More on Wigmore in R. v. National Post (2010) commented recently on the SCC decision in R. v. National Post, 2010 SCC 16 where it was affirmed that the use of the Wigmore criteria was a practical method to judicially approve a promise of journalist-source confidentiality on a case-by-case basis. The purpose of this post is to briefly comment on Wigmore and a selection of related common law principles as referenced by the SCC in the National Post decision.

According to Justice McLachlin, writing for the majority in M. (A.) v. Ryan, [1997] 1 S.C.R. 157, “[t]he common law principles underlying the recognition of privilege…proceed from the fundamental proposition that everyone owes a general duty to give evidence relevant to the matter before the court, so that the truth may be ascertained.” Exceptions to this duty are recognized as privileges at common law.

John Henry Wigmore, an expert in evidence law, advanced the Wigmore criteria in his influential “Treatise on the Anglo-American System of Evidence in Trials at Common Law” (2nd ed. Boston: Little Brown and Co., 1923), commonly known as “Wigmore on Evidence.” In this, Wigmore suggested that confidentiality will be upheld if the following four criteria are met:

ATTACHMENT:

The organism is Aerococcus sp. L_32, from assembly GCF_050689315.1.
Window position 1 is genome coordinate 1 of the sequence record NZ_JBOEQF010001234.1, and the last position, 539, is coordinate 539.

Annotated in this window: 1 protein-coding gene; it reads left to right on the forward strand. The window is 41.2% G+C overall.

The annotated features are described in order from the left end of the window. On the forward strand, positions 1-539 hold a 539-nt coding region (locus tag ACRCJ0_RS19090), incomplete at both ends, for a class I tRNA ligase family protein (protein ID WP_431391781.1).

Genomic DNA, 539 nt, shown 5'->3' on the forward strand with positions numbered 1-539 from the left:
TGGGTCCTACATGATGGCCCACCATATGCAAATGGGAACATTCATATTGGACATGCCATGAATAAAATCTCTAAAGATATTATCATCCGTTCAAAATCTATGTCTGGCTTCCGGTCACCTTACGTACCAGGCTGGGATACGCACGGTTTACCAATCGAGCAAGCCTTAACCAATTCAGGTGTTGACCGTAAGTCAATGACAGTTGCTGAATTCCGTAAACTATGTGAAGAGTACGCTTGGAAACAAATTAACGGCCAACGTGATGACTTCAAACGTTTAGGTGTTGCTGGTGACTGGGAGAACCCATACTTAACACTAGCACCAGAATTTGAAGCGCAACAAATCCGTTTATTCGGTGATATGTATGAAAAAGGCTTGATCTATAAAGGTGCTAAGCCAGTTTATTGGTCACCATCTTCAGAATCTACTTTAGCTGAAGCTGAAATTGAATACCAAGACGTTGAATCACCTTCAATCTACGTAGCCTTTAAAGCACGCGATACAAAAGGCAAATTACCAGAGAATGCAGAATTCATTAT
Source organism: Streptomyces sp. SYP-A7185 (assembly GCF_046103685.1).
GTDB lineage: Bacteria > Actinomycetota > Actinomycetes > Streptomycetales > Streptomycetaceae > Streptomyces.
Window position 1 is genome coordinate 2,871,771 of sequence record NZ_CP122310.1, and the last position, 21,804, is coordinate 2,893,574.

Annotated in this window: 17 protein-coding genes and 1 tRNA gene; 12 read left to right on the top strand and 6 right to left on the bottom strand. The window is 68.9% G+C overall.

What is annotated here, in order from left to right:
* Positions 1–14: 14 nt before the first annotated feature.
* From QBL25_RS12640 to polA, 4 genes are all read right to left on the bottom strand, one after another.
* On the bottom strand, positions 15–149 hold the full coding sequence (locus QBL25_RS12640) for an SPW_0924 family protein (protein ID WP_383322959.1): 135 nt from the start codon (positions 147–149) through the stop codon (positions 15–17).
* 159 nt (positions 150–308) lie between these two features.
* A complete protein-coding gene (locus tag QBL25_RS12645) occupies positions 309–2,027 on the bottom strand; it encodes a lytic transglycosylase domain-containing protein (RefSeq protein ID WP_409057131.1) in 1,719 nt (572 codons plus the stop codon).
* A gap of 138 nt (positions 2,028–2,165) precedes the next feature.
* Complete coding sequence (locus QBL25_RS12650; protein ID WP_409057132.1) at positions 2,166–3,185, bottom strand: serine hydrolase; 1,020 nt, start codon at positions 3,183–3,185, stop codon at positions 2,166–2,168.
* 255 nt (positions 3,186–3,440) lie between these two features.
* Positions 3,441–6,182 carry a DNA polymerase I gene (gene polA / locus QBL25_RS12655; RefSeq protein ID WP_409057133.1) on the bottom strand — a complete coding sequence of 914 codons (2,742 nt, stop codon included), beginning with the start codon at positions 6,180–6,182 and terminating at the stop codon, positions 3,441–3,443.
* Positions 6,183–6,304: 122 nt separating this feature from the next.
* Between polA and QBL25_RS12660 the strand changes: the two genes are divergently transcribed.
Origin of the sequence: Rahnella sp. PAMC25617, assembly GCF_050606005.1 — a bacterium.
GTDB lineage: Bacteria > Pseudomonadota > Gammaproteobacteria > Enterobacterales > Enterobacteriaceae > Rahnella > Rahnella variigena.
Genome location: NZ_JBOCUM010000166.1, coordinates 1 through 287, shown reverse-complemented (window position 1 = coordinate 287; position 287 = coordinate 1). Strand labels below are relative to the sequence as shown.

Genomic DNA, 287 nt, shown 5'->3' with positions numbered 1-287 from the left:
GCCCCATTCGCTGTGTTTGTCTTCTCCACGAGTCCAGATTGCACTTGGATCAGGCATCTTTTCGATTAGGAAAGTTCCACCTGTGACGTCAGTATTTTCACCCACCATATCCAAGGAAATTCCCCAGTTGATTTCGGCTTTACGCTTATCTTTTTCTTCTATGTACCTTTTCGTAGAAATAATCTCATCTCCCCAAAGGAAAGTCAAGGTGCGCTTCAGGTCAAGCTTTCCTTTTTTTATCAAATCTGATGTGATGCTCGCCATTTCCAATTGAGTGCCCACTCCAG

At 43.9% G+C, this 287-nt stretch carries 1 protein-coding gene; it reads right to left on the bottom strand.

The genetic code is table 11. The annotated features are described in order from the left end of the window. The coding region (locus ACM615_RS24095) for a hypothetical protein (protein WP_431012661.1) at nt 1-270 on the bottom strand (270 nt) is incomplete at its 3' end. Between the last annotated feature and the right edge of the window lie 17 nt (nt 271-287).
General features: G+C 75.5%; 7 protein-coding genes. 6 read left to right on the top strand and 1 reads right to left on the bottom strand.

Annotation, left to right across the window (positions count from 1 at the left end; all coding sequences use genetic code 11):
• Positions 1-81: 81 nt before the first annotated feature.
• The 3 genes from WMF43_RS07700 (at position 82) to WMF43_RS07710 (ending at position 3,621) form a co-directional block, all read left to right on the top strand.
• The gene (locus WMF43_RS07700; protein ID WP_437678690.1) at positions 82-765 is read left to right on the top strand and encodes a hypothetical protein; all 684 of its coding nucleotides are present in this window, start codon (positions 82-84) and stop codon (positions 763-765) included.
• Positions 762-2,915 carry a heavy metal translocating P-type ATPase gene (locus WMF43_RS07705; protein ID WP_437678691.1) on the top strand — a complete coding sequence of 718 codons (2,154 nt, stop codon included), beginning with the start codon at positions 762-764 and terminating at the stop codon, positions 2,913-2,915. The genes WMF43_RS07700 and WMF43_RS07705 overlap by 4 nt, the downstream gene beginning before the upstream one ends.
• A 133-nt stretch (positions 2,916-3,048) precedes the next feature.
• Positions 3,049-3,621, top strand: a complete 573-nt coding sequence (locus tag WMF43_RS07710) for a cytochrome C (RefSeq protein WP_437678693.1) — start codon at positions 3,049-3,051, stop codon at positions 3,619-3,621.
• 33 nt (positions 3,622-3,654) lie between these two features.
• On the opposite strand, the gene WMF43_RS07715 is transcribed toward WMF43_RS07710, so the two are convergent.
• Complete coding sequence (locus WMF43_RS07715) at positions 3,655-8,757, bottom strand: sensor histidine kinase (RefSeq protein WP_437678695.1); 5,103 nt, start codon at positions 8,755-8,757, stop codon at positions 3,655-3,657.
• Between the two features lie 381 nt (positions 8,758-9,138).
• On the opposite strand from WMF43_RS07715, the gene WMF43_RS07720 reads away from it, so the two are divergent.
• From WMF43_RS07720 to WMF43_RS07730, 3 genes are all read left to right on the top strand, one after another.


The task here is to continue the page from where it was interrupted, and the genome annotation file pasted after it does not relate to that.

1. The communication originates in a confidence that it will not be disclosed…;
2. The confidence must be essential to the relationship in which the communication arises…;
3. The relationship must be one which should be “sedulously fostered” in the public good…; and
4. The interests served by protecting the communications from disclosure outweigh the interest in getting at the truth.

The onus is on the party seeking to prevent disclosure to demonstrate on a balance of probabilities that each criterion has been met. In addition to satisfying the four criteria above, precedent indicates that a novel or existing confidentiality privilege must be based on substantive policy rationale. Furthermore, the Charter should inform a determination under Wigmore and a judicial affirmation of a privilege “may be total or partial.” The aforementioned principles are illustrated in the decisions of R. v. Gruenke, [1991] 3 S.C.R. 263, Ryan, and most recently in National Post.